— Don't share personal data over the phone or the Internet unless you know who you are dealing with.

— Never click on links sent in unsolicited emails.

— Don't use an obvious password to important websites.


DETECT suspicious activity by routinely monitoring accounts and billing statements:

— Be alert for mail that does not arrive as expected, calls about purchases you did not make or denials of credit for no apparent reason.

— Inspect your credit report regularly. To get a free copy of your credit report from the major credit reporting companies visit www.AnnualCreditReport.com or call 1-877-322-8228.


DEFEND against identity theft as soon as you suspect a problem:

— Place a fraud alert on your credit reports.

— Close accounts that may have been compromised.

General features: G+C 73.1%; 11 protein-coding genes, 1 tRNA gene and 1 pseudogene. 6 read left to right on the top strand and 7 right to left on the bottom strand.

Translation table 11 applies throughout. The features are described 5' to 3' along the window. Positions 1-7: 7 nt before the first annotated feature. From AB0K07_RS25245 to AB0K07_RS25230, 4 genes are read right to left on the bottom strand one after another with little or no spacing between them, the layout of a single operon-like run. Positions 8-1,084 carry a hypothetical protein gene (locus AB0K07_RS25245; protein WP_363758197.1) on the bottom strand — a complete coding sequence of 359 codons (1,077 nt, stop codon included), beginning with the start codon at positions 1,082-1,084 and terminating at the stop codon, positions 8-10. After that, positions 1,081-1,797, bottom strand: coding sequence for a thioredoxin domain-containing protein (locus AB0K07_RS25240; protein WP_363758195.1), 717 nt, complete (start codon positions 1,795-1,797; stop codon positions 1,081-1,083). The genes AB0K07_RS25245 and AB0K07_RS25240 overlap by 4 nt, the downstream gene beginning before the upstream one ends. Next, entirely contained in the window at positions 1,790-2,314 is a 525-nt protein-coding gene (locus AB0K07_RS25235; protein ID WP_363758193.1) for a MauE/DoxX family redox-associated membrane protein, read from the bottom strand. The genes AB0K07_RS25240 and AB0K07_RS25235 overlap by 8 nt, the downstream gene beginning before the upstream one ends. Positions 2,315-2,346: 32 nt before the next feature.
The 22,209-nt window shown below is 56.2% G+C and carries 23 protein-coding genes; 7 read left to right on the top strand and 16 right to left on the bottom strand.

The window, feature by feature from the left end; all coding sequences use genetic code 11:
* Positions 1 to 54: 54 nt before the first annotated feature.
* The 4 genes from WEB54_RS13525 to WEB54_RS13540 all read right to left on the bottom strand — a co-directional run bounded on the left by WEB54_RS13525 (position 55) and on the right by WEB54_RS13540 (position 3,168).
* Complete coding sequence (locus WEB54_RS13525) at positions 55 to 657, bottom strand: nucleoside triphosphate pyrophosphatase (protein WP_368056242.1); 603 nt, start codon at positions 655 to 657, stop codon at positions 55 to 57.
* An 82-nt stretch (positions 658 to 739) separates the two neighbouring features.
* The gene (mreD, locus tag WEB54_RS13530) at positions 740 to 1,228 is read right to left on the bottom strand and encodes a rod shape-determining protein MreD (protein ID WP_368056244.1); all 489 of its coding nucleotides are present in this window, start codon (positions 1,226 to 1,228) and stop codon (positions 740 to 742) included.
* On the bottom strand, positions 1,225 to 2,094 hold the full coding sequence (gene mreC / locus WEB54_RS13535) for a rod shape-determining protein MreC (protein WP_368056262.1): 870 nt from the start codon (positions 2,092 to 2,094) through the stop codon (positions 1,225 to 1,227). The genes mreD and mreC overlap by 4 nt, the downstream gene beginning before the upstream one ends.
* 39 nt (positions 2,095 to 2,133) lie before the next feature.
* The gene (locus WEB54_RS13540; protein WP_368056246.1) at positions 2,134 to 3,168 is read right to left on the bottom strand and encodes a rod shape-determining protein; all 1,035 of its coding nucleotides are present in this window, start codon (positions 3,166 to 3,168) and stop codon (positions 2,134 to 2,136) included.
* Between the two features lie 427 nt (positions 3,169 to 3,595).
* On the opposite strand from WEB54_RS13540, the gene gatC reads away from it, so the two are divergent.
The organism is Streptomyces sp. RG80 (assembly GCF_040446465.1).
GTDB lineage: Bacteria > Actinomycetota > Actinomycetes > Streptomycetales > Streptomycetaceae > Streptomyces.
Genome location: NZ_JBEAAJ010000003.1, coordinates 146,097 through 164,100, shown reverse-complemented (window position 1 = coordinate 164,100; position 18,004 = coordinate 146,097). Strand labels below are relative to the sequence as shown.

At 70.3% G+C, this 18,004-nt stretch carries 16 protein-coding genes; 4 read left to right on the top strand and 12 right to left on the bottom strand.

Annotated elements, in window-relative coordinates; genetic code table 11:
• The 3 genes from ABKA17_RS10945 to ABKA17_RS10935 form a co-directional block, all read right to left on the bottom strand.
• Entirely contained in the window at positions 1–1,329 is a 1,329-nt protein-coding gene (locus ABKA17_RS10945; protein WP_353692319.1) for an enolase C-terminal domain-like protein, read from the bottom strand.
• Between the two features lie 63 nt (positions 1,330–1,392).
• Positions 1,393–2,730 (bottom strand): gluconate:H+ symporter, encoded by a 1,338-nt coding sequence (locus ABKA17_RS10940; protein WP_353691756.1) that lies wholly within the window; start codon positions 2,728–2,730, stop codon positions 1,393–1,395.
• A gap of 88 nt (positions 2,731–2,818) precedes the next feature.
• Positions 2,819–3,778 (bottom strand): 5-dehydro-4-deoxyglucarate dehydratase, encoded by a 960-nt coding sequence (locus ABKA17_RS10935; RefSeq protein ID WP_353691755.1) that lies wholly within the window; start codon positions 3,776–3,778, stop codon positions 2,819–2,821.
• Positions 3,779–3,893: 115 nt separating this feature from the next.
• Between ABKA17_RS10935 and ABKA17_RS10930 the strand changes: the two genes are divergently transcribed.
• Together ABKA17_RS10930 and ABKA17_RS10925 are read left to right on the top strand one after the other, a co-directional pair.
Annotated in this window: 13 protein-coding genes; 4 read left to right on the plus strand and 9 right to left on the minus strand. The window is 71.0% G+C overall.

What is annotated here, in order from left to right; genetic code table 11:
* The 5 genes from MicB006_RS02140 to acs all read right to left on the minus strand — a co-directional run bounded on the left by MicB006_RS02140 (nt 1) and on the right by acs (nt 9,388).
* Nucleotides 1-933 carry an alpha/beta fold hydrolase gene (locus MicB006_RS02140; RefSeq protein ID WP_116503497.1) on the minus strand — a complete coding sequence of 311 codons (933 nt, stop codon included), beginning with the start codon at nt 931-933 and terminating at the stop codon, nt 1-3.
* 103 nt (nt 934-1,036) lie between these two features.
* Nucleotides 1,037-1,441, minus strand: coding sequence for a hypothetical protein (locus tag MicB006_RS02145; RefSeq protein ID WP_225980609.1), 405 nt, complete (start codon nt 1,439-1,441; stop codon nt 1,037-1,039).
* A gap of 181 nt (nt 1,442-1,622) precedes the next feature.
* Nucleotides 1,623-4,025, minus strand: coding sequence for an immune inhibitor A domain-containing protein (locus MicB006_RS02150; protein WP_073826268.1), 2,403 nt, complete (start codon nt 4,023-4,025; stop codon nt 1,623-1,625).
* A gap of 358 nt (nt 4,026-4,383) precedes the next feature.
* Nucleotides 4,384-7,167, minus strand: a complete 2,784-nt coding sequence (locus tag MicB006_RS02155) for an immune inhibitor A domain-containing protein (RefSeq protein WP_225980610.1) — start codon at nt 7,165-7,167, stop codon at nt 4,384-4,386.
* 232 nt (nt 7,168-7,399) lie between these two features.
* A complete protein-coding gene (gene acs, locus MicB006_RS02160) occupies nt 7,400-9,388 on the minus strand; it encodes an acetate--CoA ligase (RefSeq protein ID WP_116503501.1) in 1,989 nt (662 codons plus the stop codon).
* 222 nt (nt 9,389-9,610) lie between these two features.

— File a police report and report your complaint to the Federal Trade Commission at ftc.gov/idtheft or by phone at 1-877-ID-THEFT (438-4338).

- Associated Press

All the while, the crook claimed the real Gutierrez was the one who had stolen her identity. The women's unusual tug-of-war puts a face on "total identity theft," a brazen form of the crime in which con artists go beyond financial fraud to assume many other aspects of another person's life.

The scheme has been linked to illegal immigrants who use stolen Social Security numbers to get paid at their jobs, and authorities fear the problem could soon grow to ensnare more unsuspecting Americans.

"When she claimed my identity and I claimed it back, she was informed that I was claiming it too," said Gutierrez, a 31-year-old Houston elementary school teacher. "She knew I was aware and that I was trying to fight, and yet she would keep fighting. It is not like she realized and she stopped. No, she kept going, and she kept going harder."